Brittany wrote this on 5 April 2014
A year or so ago, my friend Thea and her family stopped by to visit on the way through town. Aside from the fact that I have know her more than 20 years and she remembers what I looked like in the mid 90’s, she is a professional baker. She has been mostly special occasion cakes for the last 8 years, but recently opened up a store front, giving the general public a chance to enjoy her creations on a day to day basis. Needless to say, we talk flour, butter, sugar, and eggs whenever we are together.
On this particular visit, I was baking something. For the life of me I canNOT remember what it was, but I assure you, it wasn’t cake. Of all the things to feed a professional baker, I avoid baked confections as much as possible. Usually I lean toward things like creme brûlée, fruit bars, and puddings. Whatever it was I was making, Thea walked into the kitchen, sniffed, and her eyes lit up. “Are you using cardamom?” was her immediate question. Yes, I told her. Why? “It is one of my favorite spices,” she declared. “But it is so under-used!’
I agreed. Even though it is a warm flavor with an almost herb-y quality to it, and is often mixed with Christmas spices, you don’t often see it used completely on its own. I happen to love it. I add it to my plain banana bread, shortbread cookies, and most recently, as the feature flavor in snack cakes!
As you can see, my two year old wasn’t willing to wait until I was done photographing. The honey is the only sweetener in this recipe so please please PLEASE use local, raw honey if you have the chance. The flavor is incomparable to the stuff from the grocery store. It also gives it the perfect level of sweetness. Paired with a simple, sour cream snack cake base and the warmth of the cardamom, it is just homey. If you want to use it as a dessert, fresh strawberries and sweet whipped cream are outstanding with this cake. But generally, I just like to pick it up and take a bite.
Thea would approve.
One Year Ago: Loaded Black Bean Quesadillas
Two Years Ago: Cream Cheese Banana Bread
Honey Cardamom Snack Cake
This tastes great on day two so whip it up when you have time and enjoy as an after school snack!
1/2 c (1 stick) butter, room temp
1 c honey
1 tsp vanilla
1 c white whole wheat or whole wheat flour
1 c all purpose flour
1 1/2 tsp ground cardamom
1 1/2 tsp baking powder
1/2 tsp baking soda
large pinch of salt
3/4 c sour cream
Preheat the oven to 325.
Using a hand or stand mixer, combine the butter and honey until creamy. Add the eggs and vanilla and beat until smooth. In a separate bowl, combine the dry ingredients and add half of the mixture to the honey mixture. Mix slowly until starting to combine, and add half the sour cream. Still mixing slowly, add the last of the dry ingredients and the last of the sour cream. Mix until just barely combined, finishing by hand and scraping down the bowl at the end. Pour batter into a greased and floured 9 inch cake pan and bake for 40-45 minutes or until a toothpick inserted in the center comes out clean. Let cool on the counter for 10 minutes or so, and then turn out onto a rack and let cool the rest of the way. Slice into wedges and serve!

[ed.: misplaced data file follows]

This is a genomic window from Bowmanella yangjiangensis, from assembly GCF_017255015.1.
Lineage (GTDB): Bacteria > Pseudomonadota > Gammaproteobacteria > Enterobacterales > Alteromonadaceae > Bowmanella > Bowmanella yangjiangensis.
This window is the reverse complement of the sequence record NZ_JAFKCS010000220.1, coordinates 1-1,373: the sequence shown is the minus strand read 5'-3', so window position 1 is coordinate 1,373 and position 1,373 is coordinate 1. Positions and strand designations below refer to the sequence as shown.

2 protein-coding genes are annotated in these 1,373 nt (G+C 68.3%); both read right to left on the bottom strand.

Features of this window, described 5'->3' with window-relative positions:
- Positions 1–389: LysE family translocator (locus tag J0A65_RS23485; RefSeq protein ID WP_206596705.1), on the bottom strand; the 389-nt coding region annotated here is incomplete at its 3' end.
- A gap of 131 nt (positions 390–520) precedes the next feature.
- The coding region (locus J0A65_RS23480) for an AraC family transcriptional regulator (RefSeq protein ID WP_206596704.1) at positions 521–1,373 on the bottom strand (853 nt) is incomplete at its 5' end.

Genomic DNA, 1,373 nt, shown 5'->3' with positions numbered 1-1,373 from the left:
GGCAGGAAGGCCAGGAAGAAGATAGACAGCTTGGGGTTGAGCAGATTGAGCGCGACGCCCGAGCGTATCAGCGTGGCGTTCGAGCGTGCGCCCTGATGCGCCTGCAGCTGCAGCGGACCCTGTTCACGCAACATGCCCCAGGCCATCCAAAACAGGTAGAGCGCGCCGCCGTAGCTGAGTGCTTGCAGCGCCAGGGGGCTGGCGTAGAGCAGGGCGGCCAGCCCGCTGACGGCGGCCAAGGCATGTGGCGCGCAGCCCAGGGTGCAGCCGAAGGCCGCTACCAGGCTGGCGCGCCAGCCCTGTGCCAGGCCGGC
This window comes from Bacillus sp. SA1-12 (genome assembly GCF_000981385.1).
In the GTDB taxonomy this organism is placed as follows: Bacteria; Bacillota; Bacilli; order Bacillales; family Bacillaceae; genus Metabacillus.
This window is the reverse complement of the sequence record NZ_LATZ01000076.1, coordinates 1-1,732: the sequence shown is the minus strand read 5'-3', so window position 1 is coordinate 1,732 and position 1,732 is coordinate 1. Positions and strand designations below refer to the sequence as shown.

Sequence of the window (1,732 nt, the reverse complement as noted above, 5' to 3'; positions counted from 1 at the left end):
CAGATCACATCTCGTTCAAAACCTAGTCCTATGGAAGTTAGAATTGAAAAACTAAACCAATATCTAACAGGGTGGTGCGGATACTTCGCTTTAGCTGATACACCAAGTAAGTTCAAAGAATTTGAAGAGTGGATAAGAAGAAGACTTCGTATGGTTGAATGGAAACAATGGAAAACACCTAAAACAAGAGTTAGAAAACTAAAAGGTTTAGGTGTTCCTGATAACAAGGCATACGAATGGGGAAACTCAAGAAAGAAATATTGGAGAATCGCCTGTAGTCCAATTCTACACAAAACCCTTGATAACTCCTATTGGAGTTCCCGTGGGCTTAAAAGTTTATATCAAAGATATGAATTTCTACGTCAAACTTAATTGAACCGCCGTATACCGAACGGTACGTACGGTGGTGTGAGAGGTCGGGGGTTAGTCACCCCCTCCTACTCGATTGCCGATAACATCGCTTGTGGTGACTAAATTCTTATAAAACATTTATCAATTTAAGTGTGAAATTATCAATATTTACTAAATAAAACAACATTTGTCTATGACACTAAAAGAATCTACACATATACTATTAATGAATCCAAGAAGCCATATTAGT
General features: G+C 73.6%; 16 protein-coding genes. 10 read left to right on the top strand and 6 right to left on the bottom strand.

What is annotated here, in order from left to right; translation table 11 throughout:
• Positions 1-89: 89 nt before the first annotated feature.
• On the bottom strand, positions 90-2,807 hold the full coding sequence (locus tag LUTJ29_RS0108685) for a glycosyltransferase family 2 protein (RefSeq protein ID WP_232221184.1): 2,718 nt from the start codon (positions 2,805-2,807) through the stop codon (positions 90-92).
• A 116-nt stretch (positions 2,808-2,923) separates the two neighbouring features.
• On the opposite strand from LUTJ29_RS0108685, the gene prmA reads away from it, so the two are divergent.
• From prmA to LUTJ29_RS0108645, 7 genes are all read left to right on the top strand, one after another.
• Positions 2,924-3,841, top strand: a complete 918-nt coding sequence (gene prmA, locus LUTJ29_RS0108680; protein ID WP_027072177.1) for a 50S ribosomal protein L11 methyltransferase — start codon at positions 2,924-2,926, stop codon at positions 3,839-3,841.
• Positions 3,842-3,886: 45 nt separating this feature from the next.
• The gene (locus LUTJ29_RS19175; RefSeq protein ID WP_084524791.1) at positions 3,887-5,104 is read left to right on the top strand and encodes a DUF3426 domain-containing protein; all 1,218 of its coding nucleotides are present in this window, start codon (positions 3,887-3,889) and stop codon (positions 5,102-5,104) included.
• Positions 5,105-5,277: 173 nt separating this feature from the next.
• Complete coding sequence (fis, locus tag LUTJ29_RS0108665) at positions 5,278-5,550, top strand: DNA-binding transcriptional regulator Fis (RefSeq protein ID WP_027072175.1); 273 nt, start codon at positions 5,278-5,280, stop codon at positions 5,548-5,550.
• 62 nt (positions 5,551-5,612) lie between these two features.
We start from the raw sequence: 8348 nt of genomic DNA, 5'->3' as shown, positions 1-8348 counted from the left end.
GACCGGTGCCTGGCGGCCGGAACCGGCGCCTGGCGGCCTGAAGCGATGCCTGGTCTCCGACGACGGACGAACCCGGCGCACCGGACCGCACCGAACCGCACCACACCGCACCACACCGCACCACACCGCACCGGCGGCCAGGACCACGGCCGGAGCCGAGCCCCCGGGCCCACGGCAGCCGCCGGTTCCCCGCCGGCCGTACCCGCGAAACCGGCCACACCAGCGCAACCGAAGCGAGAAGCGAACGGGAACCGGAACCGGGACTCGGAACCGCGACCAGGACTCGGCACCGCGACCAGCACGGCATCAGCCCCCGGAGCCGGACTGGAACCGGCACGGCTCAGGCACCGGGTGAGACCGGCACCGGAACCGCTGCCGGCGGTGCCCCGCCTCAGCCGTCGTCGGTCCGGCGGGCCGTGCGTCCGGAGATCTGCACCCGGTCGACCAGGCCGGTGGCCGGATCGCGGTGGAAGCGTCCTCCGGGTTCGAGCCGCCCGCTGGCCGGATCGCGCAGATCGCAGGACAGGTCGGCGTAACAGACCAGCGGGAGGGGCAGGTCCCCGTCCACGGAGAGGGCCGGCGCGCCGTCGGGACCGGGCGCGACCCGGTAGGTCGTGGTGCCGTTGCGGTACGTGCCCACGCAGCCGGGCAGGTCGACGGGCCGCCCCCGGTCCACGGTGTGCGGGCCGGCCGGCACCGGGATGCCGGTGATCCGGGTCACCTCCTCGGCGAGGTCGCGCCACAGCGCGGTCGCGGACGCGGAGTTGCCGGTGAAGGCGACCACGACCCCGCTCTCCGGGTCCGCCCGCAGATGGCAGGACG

Brittany wrote this on 26 February 2014
I never had Fig Newtons growing up.
If it wasn’t a generic brand or purchased in bulk (Hydrox cookies all the way!!), I didn’t eat it. In high school on the bus to a swim meet, a friend of mine passed me my first Fig Newton. Now, I learned a lot of things from my fellow chlorine addicted athletes. They taught me how to whistle, what a fish tail braid was, and introduced me to the benefits of facial moisturizer. But these? I was a bit underwhelmed, to say the least. What was all the fuss about? I knew what they were of course, the 80’s and 90’s being filled with the slogan, “A cookie is just a cookie, but Newtons are fruit and cake.” Remember that? Yeah. They don’t tell you that you need three glasses of water handy just to get one of them down. Dry, tasteless, and with a weird figgy crunch, I never saw the need to eat one again.
After this, I assumed I just didn’t like figs. Fast forward a few years to me eating a slice of pizza at a vineyard in Temecula CA. I don’t remember the specifics, but the super thin crispy crust, roasted fresh figs, arugula-and maybe some cheese?-had me hooked. Obviously I was missing out.
When I found this recipe in this cookbook, I raised my eyebrows. Lots of foods taste good dipped in chocolate (peanut butter, strawberries, bacon…) but figs? You have to draw the line somewhere and I assumed it was well before this combo. But I love little bites of things I can make ahead of time and if it is good for me, even better. So I gave them a try. And you know what?